Will the Calvary Arrive in Time?

by Charles Parker on May 27, 2015

Calvalry ChargeAs the Rangers struggle and fight to bounce back from one of the most historic horrible April performances in franchise history, there might be reason for a glimmer to be extremely cautiously optimistic.

Josh Hamilton officially has made his return to the team, and while nobody has a clue what that actually means, if he even performs to last year’s level with the Angels, that might be an upgrade to what we have seen so far in the outfield. There are three scenarios that many others seem to be discussing with regard to Josh. One, he is injured quickly and makes no impact. Two, he becomes the Mike Napoli of this year’s team, hitting around .230 with 15-18 home runs, and 50 RBI. Three, he hits around .270, hits 20 out, and knocks in 70 to 80 RBI in the last 120 games or so. At this point all but option 1, would be a blessing.

However, suddenly, a batting lineup of Choo (who seems to be finally coming around), Fielder, Beltre, Moreland, and the emerging DeShields is a much scarier lineup in consideration of adding Hamilton. While Carlos Corporon and Robinson Chirinos, may or may not ever pass the Mendoza line in batting, they are doing a brilliant job working with pitchers, and their defense has been stellar. The combination of speed and power should finally begin to produce the kind of offense Ranger fans have grown to expect. It also, produces a much deeper bench than the original 25-man group that started the season.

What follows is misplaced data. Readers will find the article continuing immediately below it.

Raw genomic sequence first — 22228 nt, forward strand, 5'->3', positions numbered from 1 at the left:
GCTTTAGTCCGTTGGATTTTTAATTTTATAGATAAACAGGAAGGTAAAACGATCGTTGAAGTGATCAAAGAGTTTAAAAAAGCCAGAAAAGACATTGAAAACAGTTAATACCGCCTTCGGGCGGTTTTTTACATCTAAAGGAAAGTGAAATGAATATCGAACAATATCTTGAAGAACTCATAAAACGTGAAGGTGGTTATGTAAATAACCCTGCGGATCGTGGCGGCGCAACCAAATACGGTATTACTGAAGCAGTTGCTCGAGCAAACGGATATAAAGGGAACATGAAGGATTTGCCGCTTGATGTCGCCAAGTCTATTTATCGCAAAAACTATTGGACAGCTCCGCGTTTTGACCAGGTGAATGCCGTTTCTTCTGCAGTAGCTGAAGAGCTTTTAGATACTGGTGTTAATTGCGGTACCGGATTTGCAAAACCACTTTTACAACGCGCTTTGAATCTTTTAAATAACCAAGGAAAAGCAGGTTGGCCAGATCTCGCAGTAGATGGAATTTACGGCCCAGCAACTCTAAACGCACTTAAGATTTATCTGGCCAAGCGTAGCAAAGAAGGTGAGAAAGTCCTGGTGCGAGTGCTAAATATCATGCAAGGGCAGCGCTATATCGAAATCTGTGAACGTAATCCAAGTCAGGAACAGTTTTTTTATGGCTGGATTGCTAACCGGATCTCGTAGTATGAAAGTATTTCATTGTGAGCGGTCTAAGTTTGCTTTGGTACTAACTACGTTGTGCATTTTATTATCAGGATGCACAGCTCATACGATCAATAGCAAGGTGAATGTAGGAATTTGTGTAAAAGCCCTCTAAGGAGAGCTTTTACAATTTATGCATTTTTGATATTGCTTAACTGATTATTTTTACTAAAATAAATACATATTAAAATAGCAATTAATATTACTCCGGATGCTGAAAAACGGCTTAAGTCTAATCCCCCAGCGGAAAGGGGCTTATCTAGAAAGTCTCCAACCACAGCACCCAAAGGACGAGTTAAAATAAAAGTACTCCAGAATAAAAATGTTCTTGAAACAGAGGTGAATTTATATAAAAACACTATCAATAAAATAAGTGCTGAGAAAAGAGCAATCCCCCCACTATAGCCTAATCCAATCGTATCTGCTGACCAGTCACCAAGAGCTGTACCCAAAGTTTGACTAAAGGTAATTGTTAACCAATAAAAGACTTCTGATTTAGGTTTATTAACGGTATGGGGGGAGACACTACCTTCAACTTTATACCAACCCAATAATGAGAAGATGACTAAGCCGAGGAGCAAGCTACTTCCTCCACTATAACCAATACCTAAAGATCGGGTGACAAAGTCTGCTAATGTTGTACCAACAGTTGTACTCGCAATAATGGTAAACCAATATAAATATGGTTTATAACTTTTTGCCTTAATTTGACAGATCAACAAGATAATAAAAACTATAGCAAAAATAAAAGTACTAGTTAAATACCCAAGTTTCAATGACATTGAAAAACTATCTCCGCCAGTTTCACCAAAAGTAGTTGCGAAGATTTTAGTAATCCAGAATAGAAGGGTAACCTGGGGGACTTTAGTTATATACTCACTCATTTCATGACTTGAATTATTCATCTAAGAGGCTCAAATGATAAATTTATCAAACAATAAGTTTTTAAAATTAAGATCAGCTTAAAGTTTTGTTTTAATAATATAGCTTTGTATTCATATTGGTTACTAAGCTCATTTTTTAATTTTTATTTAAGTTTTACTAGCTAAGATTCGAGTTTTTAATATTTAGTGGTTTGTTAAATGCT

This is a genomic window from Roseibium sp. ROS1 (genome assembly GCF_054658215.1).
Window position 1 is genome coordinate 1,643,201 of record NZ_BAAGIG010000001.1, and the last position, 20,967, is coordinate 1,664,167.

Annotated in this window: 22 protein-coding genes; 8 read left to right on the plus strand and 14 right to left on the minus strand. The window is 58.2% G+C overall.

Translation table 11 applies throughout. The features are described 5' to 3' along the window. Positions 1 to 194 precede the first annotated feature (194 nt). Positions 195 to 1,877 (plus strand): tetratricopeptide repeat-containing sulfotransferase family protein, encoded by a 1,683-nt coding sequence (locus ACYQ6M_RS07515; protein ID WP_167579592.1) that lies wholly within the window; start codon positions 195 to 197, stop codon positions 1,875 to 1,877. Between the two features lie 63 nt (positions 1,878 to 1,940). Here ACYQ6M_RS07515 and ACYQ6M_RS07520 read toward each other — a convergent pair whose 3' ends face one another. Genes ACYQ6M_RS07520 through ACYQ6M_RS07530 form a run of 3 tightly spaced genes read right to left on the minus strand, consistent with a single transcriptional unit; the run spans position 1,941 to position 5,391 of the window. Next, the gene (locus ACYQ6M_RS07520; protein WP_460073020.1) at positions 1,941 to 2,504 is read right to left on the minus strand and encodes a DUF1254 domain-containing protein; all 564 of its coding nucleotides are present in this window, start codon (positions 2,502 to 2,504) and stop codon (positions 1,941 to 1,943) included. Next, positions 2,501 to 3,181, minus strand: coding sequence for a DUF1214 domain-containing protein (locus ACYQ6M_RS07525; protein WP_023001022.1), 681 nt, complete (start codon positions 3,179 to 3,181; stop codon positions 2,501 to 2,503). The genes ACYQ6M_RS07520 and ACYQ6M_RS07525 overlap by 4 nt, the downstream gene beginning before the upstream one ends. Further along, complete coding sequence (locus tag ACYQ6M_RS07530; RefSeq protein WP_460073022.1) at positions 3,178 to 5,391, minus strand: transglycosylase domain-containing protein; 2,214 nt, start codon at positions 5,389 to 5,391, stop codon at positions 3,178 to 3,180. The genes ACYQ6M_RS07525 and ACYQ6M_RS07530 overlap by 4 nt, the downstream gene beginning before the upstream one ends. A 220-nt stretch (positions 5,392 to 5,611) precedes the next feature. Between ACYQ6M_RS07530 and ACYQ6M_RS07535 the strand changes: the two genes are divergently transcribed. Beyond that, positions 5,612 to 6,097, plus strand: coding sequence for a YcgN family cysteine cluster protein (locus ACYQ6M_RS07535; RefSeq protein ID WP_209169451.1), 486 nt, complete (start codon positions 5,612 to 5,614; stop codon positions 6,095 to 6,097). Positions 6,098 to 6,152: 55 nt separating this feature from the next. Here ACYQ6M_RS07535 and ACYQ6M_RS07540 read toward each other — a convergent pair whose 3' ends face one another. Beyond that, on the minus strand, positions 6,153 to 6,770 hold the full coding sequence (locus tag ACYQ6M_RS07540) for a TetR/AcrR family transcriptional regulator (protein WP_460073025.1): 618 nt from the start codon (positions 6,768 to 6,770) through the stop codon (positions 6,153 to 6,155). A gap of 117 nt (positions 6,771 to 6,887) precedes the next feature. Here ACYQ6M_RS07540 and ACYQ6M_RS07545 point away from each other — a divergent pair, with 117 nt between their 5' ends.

The bullpen has begun to dig its way out of a complete disaster, and that started with the demotion of Neftali Feliz in the role of closer. He clearly has some sort of health issue, officially listed as an abscess on the right side, but at least this gives him opportunity to go work on his mechanics and get better. Meanwhile, S. Tolleson has moved to the closer role and so far so good. Manager Jeff Banister and company have done a fabulous job piecing this puzzle together.

The other good news is that currently the starting rotation is ranked in the top six in the American League. Gallardo, Lewis, Martinez, and Rodriguez have been solid; maybe not dominate as a group but solid in consistent performance. Another piece of good news is that the team has the highest batting average in the American League for the month of May and 3rd in all of MLB. They are tied for the most Home Runs in all of MLB for the month of May too.